Samsung announces the Galaxy Note 5 and Galaxy S6 Edge+

Samsung logoSamsung took the wraps off the newest devices in its phablet lineup: The Galaxy Note 5 and the Galaxy S6 Edge+. As when Samsung launched the Galaxy S6 and S6 Edge, the two devices are pretty much identical internally, just in "flat" and "curved" versions. The extra twist this time is that one is a "Note" and one is an "S6"—only the Note has an S-Pen. If you wanted a fully loaded option—a curved screen phone with an S-Pen—it looks like you're out of luck. The phones will be available in the US and Canada on August 21st, and pre-orders start today at 3pm Eastern.

As usual, the Galaxy Note series is very much a "tick" to the Galaxy S series' "tock." The Note 5/Edge+ takes most of its design cues and materials from the Galaxy S6—it's a glass sandwich with rounded, metal sides. Also like the S6, the glass back isn't removable, and Samsung is forgoing the microSD card and removable battery that many Samsung fans have grown to love over the years.

Samsung Galaxy Note 5

The major differences between the Note 5 and S6 Edge+ are a flat (Note 5) or curved (S6 Edge+) screen and an S-Pen (Note 5) or no S-Pen (S6 Edge+). The screen on the S6 Edge+ curves along the left and right sides, just like the S6 Edge. The Note 5's S-Pen holder is now flush with the body, necessitating a spring-loaded pop out mechanism. The biggest new S-Pen feature Samsung mentioned is the ability to write on the phone's screen without having to turn it on first, a handy time-saving feature.

Samsung Galaxy S6 edge+

Another minor difference between the two is the back. The S6 Edge+ back is flat (save for the camera bump) while the Note 5 opts for a back that curves along the sides for an easier grip, just like the Xiaomi Mi Note.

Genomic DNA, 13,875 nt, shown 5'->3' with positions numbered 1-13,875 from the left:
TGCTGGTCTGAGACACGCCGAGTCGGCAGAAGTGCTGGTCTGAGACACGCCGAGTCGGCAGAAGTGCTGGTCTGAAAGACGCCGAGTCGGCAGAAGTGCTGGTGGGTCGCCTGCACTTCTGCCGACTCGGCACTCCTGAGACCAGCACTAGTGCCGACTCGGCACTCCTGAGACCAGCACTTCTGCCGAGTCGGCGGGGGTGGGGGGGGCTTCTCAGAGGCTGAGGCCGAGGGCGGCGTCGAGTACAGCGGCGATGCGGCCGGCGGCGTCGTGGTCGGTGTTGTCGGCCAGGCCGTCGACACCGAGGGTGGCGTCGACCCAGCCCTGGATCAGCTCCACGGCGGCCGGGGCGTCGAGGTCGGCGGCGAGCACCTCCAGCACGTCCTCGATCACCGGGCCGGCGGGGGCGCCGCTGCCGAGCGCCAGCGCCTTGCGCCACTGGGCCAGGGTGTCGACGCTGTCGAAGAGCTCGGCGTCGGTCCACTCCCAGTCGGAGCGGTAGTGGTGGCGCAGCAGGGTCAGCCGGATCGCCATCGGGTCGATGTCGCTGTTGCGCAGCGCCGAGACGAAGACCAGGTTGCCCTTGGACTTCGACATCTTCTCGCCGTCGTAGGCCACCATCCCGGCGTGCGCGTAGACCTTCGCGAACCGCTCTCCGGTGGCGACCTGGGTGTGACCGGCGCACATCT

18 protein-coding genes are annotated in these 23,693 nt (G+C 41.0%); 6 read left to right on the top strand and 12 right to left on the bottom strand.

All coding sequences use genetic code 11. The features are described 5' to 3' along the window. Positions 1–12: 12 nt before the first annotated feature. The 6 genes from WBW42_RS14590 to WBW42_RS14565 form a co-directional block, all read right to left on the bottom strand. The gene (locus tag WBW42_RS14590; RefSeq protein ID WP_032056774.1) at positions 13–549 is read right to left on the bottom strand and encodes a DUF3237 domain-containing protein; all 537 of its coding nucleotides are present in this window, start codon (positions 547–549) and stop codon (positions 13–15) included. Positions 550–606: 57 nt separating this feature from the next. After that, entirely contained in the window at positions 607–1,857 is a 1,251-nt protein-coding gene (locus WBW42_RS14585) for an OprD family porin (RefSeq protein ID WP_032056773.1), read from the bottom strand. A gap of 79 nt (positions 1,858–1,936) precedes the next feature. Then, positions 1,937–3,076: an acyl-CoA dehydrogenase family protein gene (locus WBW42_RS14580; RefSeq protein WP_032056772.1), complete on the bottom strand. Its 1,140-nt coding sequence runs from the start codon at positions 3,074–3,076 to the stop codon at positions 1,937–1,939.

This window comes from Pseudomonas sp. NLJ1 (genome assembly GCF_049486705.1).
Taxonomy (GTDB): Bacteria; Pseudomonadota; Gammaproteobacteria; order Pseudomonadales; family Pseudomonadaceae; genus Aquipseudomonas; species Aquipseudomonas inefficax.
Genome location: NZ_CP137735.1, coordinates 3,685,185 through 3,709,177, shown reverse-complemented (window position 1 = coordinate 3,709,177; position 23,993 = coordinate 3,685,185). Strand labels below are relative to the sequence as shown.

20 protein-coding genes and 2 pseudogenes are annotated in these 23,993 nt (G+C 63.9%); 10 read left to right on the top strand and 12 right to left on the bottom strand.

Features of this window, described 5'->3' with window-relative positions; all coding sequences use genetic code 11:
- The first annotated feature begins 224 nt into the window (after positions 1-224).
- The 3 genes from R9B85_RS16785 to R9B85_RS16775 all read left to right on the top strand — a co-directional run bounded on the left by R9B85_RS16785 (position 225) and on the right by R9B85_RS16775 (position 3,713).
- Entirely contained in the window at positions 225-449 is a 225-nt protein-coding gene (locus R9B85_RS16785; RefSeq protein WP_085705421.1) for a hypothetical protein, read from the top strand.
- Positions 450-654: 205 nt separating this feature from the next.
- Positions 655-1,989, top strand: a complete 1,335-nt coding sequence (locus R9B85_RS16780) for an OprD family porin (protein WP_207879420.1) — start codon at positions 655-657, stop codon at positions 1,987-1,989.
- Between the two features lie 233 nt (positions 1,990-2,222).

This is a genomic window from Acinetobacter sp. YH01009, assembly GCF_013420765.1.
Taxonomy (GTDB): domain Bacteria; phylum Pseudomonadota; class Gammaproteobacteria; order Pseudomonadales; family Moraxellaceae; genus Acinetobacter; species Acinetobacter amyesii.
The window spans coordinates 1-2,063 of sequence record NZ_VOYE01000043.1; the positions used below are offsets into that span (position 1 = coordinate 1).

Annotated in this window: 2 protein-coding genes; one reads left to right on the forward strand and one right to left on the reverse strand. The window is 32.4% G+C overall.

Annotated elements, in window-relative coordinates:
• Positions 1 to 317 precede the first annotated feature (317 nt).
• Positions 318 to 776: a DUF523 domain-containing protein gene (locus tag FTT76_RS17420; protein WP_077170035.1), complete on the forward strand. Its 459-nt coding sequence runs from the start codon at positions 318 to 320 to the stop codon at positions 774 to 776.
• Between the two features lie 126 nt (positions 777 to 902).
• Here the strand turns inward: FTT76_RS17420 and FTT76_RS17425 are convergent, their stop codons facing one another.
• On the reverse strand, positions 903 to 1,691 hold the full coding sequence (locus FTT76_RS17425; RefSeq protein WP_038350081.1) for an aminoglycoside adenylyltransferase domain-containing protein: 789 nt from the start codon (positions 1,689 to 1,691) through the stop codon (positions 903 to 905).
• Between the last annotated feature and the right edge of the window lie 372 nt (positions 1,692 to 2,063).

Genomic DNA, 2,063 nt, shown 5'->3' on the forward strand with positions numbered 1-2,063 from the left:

Samsung has also released a Blackberry-esque physical keyboard cover, cleverly called the "Keyboard Cover." It appears to come in multiple colors to match the color of the phone you pick, and the operating system dynamically resizes onscreen elements to account for the section of screen covered by the keyboard.

The Galaxy S6 has been a particularly good option this year since it isn't saddled with Qualcomm's uncharacteristically weak Snapdragon 810 SoC. Samsung's Exynos 7420 SoC in the Galaxy S6 was faster and cooler than the 810—it felt like Samsung's SoC made a generational leap this year while Qualcomm stood still.

Like the Galaxy S6, the Note 5 and S6 Edge+ are equipped with an Exynos 7420 SoC running at 2.1GHz. The rest of the specs include a 5.7-inch, 2560×1440 AMOLED display, 4GB of RAM (an upgrade from the S6's 3GB of RAM), a 16MP rear camera with OSI and 4K video recording, a 5MP front camera, a 3,000mAh battery, and a baseline of 32GB of storage with 64GB and 128GB options. The phone also supports Category 9 LTE download speeds of up to 450Mbps and upload speeds of 50Mbps.

There are a lot of extras as well. Wireless charging is built in, and Samsung says it can charge the phone in two hours. The fingerprint readers return, but this year the Note/Edge+ should inherit the excellent fingerprint reader from the Galaxy S6. Samsung Pay hardware is included, too, to provide support for the just-launched mobile payments system. Samsung Pay doesn't use NFC but rather "Magnetic Secure Technology (MST)"—basically a way to send the magnetic data in a credit card strip wirelessly over a magnetic field. The system is supposedly more compatible than NFC, since MST can theoretically be used by the majority of credit card terminal designs.

That's about it for these two devices: bigger versions of the Galaxy S6 with an optional S-Pen. We're going to try them out and get to work on a hands-on post. Check back later!

Source: Ars Technica

Tags: Galaxy Note 5, Galaxy S6, Samsung, smartphones

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